2002 Survey of Juvenile Salmon in the Marine Waters of Southeastern Alaska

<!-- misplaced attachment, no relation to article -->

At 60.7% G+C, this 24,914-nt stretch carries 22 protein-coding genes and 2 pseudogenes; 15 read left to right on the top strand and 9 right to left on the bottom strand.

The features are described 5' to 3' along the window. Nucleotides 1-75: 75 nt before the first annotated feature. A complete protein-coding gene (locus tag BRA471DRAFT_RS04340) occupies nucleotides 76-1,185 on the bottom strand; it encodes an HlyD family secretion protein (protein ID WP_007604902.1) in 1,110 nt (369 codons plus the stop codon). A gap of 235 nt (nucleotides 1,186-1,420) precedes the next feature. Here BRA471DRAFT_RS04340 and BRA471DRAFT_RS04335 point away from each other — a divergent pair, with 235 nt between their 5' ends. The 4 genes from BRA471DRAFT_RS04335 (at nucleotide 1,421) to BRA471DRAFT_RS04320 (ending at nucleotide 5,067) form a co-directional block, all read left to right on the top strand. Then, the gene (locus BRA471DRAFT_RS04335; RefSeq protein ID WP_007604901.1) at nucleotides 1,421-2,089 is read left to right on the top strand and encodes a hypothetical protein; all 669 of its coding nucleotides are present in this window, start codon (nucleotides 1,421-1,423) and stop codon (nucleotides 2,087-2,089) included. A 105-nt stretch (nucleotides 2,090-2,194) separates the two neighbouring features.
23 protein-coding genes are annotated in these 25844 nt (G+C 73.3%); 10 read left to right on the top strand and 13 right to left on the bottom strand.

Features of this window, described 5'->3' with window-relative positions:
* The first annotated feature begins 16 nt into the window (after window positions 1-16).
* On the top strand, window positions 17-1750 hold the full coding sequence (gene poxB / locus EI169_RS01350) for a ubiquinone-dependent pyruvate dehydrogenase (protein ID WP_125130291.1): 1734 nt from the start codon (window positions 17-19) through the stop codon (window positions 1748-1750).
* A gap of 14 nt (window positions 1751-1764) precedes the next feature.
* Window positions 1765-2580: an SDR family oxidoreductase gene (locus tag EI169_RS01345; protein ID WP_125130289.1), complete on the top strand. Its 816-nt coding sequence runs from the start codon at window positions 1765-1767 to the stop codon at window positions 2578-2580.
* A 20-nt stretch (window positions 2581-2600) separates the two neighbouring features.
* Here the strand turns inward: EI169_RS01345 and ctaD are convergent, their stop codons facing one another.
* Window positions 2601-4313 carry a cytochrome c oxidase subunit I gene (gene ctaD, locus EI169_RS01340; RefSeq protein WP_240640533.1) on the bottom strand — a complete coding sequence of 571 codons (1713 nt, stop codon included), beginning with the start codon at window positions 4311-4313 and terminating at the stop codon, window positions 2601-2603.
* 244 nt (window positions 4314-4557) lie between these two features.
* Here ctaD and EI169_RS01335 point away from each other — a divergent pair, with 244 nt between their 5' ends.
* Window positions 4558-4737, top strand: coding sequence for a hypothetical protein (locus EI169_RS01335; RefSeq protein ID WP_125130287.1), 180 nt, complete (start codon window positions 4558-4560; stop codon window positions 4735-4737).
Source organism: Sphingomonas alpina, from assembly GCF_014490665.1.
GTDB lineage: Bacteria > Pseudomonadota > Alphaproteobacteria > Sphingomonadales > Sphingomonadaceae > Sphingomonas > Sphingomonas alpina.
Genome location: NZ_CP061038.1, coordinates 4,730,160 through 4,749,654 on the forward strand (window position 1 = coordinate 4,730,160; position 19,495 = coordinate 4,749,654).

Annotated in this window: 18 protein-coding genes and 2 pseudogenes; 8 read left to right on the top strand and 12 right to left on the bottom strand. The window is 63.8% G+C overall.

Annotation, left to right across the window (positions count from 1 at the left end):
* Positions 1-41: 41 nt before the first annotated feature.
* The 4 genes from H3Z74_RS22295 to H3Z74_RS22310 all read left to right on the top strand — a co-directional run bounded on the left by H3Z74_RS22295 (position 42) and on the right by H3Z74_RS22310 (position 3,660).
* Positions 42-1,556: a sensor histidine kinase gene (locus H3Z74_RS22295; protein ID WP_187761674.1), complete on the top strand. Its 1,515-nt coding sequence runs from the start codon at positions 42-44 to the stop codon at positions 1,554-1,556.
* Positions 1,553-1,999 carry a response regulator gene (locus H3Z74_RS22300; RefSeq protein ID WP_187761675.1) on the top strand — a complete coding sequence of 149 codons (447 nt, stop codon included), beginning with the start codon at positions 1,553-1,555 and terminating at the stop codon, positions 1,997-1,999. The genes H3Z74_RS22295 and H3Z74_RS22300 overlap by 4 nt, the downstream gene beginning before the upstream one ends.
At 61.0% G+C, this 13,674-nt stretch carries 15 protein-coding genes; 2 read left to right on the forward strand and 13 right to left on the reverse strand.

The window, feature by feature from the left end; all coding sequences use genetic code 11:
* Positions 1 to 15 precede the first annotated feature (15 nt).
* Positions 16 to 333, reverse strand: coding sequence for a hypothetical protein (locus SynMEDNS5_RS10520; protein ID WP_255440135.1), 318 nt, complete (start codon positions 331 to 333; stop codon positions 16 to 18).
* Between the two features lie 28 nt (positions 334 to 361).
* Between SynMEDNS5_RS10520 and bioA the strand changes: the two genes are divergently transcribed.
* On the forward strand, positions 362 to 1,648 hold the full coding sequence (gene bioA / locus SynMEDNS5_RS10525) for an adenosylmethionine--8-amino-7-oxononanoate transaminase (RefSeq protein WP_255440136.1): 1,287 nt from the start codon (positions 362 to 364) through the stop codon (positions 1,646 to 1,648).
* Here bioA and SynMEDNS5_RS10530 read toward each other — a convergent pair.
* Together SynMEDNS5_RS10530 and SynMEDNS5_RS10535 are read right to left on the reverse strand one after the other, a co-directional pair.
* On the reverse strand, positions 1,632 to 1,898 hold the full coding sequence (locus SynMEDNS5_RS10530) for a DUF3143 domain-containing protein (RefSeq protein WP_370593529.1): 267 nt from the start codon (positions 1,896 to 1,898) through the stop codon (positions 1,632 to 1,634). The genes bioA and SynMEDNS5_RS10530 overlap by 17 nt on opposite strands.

Biophysical data were collected along a primary marine migration corridor of juvenile Pacific salmon (Oncorhynchus spp.) in the northern region of southeastern Alaska. Data were collected at 13 stations in four sampling intervals (25 d total) from May to August 2002. This survey marks the sixth consecutive year of systematic monitoring, and was implemented to identify the relationships among biophysical parameters that influence the habitat use, marine growth, predation, stock interactions, year-class strength, and ocean carrying capacity of juvenile salmon. Habitats were classified as inshore (Auke Bay), strait (four stations each in Chatham Strait and Icy Strait), and coastal (four stations off Icy Point), and were sampled from the National Oceanic and Atmospheric Administration ship John N. Cobb. At each station, fish, zooplankton, surface water samples, and physical profile data were collected using a surface rope trawl (fish), conical and bongo nets (zooplankton), and a conductivity-temperature-depth profiler (physical profile), usually during daylight. Surface (2-m) temperatures and salinities ranged from 6.1 to 13.9EC and 17.4 to 32.2 PSU from May to August. A total of 8,665 fish and squid, representing 21 taxa, were captured in 75 rope trawl hauls from June to August. Juvenile salmon comprised 61% of the total catch and occurred frequently in the trawl hauls, with coho (O. kisutch) occurring in 65% of the trawls, pink (O. gorbuscha) in 57%, chum (O. keta) in 55%, sockeye (O. nerka) in 47%, and chinook salmon (O. tshawytscha) in 21%. Of the 5,336 salmonids caught, more that 98% were juveniles. Walleye pollock (Theragra chalcogramma) and crested sculpin (Blepsias bilobus) were the only non-salmonid species that comprised more than 1% of the total catch. Temporal and spatial differences were observed in the catch rates, size, condition, and stock of origin of juvenile salmon species, and in predation rates on them. Catches of juvenile chum, pink, sockeye, and coho salmon were generally highest in July, whereas catches of juvenile chinook salmon were highest in June. By habitat type, juvenile salmon catches were highest in straits. In the coastal habitat, catches were highest within 40 km of shore. Size of juvenile salmon increased steadily throughout the season; mean fork lengths in June and August were respectively: 86 and 143 mm for pink, 96 and 145 mm for chum, 121 and 139 mm for sockeye, 153 and 235 mm for coho, and 201 and 235 mm for chinook salmon. Coded-wire tags were recovered from 20 juvenile and immature salmon; most were from hatchery and wild stocks of southeastern Alaska origin; however, juvenile chinook and coho salmon from the Columbia River Basin were also recovered. In addition, otoliths were examined from four species of juvenile salmon: 1,525 from chum, 248 from sockeye, 363 from coho, and 18 from chinook salmon. Alaska hatchery stocks were identified by thermal marks from 44% of the chum, 17% of the sockeye, 5% of the coho, and 61% of the chinook salmon. Onboard stomach analysis of 135 potential predators, representing nine species, indicated five predation instances on juvenile salmon in August, including both of the age 1+ sablefish (Anoplopoma fimbria) and 3 of 12 (25%) adult coho salmon. Our results suggest that, in southeastern Alaska, juvenile salmon exhibit seasonal patterns of habitat use synchronous with environmental change, and display species- and stock-dependent migration patterns. Long-term monitoring of key stocks of juvenile salmon, both on an intra- and interannual basis, will enable researchers to understand how growth, abundance, and ecological interactions affect year-class strength and ocean carrying capacity for salmon.